This author insists you have plenty of time to write every day—as long as you know where to look for those extra minutes.
by Sarah Budd
These days, it seems everyone is so busy with the never-ending commitments of work, play, and family that feels impossible to be able to write. Most people dream of packing in their day jobs and writing full time, but the good news is you don’t have to.
Most writers these days hold down full-time employment and manage successful writing careers, and I’m here to show you how it’s done.
You don’t need to spend hours at a time dedicated to your writing. It can just as easily be done in short, sharp bursts. Over time, as you practice this technique, you’ll find yourself developing discipline and the ability to quickly switch on your writing mind.
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The first step is to set yourself a small writing goal of what you want to achieve within a set time. Always have something on you that you can use to write, such as your phone or old-fashioned pen and paper. Whatever works for you.
To be a writer, you need to be creative with how you spend your time. The time is there, you just have to win it back from your busy schedule.
Here are my five tips to get you started:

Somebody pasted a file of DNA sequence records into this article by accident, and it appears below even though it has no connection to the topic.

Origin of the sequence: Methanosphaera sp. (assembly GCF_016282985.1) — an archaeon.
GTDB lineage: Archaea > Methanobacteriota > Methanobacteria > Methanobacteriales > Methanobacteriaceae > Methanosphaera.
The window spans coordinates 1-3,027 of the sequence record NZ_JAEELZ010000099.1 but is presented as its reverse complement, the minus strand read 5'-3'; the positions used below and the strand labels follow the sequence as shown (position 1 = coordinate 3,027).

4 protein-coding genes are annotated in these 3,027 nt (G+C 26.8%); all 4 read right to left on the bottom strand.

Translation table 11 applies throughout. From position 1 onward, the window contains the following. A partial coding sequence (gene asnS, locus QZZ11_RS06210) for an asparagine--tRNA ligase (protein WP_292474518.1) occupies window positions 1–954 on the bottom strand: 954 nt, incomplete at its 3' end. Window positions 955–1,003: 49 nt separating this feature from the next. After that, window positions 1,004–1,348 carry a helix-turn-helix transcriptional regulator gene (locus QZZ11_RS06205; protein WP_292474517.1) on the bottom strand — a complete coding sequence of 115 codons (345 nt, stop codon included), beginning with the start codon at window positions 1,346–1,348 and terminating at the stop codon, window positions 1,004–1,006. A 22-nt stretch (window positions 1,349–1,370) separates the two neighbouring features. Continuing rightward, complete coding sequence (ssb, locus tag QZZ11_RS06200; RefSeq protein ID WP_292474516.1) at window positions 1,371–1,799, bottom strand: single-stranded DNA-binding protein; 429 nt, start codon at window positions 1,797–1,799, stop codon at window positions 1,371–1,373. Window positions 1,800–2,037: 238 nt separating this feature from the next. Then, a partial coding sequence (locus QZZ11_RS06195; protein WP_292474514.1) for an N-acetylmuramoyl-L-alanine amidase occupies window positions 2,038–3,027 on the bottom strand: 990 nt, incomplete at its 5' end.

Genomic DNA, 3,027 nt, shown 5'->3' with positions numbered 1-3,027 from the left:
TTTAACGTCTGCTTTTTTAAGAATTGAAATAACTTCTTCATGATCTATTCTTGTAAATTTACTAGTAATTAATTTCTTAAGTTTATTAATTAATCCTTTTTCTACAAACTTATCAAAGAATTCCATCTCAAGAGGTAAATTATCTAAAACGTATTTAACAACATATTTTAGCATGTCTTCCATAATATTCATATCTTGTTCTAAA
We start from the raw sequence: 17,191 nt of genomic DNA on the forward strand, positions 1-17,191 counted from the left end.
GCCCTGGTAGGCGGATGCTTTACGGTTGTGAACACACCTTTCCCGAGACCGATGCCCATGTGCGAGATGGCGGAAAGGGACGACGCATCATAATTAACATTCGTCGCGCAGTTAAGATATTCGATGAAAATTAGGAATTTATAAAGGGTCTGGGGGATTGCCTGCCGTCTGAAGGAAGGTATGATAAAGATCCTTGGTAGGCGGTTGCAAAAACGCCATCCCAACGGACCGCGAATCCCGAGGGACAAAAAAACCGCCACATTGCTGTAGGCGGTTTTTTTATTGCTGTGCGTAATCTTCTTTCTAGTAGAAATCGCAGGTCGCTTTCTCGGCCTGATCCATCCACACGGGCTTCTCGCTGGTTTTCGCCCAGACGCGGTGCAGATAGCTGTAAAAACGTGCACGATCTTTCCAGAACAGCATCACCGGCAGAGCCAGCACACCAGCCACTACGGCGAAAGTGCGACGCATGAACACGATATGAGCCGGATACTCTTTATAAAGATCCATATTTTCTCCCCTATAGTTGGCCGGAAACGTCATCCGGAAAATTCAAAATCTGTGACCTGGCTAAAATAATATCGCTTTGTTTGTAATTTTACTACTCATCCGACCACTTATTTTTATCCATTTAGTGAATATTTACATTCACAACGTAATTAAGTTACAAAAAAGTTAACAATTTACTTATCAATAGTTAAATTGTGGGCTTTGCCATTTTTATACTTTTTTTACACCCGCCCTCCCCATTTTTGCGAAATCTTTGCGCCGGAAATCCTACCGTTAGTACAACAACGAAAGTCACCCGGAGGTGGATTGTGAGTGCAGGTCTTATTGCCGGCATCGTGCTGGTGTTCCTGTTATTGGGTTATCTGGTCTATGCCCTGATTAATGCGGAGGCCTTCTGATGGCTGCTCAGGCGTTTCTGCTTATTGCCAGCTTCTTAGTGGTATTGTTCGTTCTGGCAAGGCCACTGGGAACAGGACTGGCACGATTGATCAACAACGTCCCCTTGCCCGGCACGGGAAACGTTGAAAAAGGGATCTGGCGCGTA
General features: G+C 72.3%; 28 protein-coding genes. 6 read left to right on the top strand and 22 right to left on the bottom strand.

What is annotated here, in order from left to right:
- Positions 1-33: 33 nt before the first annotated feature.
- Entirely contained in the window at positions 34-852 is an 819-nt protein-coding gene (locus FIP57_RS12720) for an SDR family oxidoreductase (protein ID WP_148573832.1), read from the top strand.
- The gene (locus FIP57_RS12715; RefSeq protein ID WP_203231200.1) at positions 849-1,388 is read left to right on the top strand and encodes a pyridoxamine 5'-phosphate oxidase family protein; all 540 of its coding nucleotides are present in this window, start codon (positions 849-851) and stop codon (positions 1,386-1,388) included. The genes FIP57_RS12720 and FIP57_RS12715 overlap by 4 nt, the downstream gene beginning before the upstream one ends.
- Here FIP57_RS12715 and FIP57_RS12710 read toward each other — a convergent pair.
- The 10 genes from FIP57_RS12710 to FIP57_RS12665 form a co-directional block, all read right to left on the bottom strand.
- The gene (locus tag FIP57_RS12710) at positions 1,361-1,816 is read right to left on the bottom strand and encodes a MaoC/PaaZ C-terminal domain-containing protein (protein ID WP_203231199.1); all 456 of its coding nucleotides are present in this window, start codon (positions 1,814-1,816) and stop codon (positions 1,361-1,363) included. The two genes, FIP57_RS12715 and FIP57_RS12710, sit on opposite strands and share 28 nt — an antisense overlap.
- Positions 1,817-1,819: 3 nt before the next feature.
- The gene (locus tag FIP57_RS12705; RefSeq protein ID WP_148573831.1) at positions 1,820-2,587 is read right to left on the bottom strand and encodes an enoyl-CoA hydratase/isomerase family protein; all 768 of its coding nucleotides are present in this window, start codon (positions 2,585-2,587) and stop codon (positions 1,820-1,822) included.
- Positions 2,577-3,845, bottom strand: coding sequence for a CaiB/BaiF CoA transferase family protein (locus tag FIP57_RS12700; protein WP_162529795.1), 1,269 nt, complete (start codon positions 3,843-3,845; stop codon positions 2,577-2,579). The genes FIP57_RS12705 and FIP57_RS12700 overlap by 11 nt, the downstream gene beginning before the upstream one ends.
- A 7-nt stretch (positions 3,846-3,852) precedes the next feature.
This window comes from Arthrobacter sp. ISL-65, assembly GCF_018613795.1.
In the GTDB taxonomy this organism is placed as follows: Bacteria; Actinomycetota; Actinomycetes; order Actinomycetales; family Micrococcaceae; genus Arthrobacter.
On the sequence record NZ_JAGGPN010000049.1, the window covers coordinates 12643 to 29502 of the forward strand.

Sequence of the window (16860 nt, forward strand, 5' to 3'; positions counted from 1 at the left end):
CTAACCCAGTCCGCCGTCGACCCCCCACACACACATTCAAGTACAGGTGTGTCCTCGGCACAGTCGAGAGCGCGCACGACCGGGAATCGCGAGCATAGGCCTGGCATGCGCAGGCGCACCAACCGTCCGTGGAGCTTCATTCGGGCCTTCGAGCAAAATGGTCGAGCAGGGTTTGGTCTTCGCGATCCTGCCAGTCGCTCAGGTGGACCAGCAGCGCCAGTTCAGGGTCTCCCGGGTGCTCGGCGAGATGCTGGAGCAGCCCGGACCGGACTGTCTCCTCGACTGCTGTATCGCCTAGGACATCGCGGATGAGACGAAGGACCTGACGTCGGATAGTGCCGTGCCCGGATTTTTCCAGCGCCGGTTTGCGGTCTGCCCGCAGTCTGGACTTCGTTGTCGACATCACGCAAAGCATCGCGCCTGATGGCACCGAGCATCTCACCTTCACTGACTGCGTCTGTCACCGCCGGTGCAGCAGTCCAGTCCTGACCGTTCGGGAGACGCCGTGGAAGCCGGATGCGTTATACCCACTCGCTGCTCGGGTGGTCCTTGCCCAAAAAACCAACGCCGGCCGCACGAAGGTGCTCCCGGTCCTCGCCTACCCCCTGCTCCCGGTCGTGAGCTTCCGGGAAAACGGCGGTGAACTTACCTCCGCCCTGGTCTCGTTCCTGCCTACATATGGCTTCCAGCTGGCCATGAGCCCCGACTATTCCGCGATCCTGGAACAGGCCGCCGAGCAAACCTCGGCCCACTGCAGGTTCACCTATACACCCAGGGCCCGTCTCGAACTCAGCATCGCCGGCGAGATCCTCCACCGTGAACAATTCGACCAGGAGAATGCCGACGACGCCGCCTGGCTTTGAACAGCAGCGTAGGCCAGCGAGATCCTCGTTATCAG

1. Get off social media
You will be shocked at the amount of time you spend on social media. And what does it really achieve? I don’t mean a complete ban of all your socials, but instead of spending half an hour looking at Twitter or Instagram, you could be writing!
Writing can just as easily be done in short, sharp bursts. Over time, you’ll develop the ability to quickly switch on your writing mind.
2. Turn your downtime into writing time
Instead of reading a book or playing with your phone during your lunch hour, use the time instead to write. Doing this just three times a week adds up to three hours of writing time.
If you use public transport to get to work, this is a great time to get writing or even make some notes on what it is you want to write next. You could even use this time for research into your idea.
3. The world is your office when you’re a writer
When I’m writing, I love to plan in my head, and the great news is this can be done anywhere. You can even do it whilst at work or in the supermarket!
4. Set aside a little time each day to write
A lot of authors like to get up an hour early to write, some even get up at 5 a.m. to write. Believe me, it’s a thing. This can be an incredibly effective way to write if you’re a morning person. If, however, you’re like me and love all the sleep you can get, then why not dedicate an hour in the evening instead of watching endless hours of TV.
5. Stay motivated
We all have bad weeks, and that’s fine. It doesn’t matter if you sometimes fail to meet your targets—the main thing is to keep going!
Sarah Budd grew up in Cornwall, England, surrounded by myths and legends, and has always been fascinated by anything out of the ordinary. Sarah’s work has appeared in over twenty magazines, including NoSleep Podcast, Diabolica Britannica, Tales to Terrify, Aphotic Realm, Sanitarium Magazine, Dark Fire Fiction, Mystic Blue Review, Siren’s Call Publications, Deadman’s Tome, Innersins, Aphelion, Bewildering Stories, and Blood Moon Rising Magazine.
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